You won’t be surprised to hear that men show more interest in a woman who has lightly touched them. But here’s the research anyway: Gueguen (2010) found men easily misinterpreted a light nonsexual touch on the arm as a show of sexual interest.
Perhaps more surprisingly women also responded well to a light touch on the arm when being asked for their phone number by a man in the street (Gueguen, 2007). This may be because women associated a light 1 or 2-second touch with greater dominance. (Bear in mind, though, that this research was in France again!)
8. Positioning touch
Touch communicates something vital about power relationships. Henley (1973) observed people in a major city as they went about their daily business. The people who tended to touch others (versus those being touched) were usually higher status. Generally we regard people who touch others as having more power in society (Summerhayes & Suchner, 1978).
9. Touching communication
Touch comes in many different forms and can communicate a variety of different emotions. Just how much can be communicated through touch alone is demonstrated by one remarkable study by Hertenstein et al. (2006).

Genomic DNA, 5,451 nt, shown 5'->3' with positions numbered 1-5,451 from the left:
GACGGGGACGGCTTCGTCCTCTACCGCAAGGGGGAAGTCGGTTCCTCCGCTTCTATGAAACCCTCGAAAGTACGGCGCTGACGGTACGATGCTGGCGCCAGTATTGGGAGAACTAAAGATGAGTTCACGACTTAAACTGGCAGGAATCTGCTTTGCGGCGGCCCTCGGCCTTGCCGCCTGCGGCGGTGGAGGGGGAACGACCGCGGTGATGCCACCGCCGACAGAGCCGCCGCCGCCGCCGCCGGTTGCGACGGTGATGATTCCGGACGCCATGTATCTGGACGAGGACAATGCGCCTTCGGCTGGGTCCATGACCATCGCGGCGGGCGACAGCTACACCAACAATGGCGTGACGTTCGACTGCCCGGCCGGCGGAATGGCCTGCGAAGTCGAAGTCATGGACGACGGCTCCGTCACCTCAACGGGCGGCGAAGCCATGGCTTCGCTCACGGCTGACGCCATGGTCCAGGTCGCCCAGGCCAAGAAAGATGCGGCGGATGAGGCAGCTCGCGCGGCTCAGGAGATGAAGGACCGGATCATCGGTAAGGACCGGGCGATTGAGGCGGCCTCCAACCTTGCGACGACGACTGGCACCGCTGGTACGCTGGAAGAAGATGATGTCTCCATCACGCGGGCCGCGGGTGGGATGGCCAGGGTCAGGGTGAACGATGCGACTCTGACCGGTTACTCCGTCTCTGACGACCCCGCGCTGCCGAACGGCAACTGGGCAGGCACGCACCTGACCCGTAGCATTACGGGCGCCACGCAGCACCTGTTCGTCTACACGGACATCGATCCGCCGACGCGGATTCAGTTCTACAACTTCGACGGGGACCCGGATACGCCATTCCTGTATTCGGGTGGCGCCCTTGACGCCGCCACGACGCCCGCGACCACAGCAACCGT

Using only a touch on the forearm, participants in this study tried to communicate 12 separate emotions to another person. The receiver, despite not being able to see the toucher, or the touch itself, were pretty accurate for anger, fear, disgust, love, gratitude and sympathy. Accuracy ranged from 48% to 83%.
To put it in context, that is as good as we can do when we can see someone’s face.
10. Touching intelligence
So, if you can do all that with a touch, imagine what you could do with a massage!
Well, one study has found that it can boost your maths skills (Field, 1996). Compared with a control group, participants who received massages twice a week for 5 weeks were not only more relaxed but also did better on a maths test. Once again, witness the incredible power of touch.
The layering of touching experience — from the sensitivity to the beauty of the object, the use of sensately compelling materials, to the touching connectivity of brands, and touching, in communication: human to human.
Touch. Experience. Unforgettable.
Tim | White Plains, NY
GIRVIN | BUILDING BRANDSTORIES
EXPERIENCE DESIGN | THE STRATEGY OF MEMORY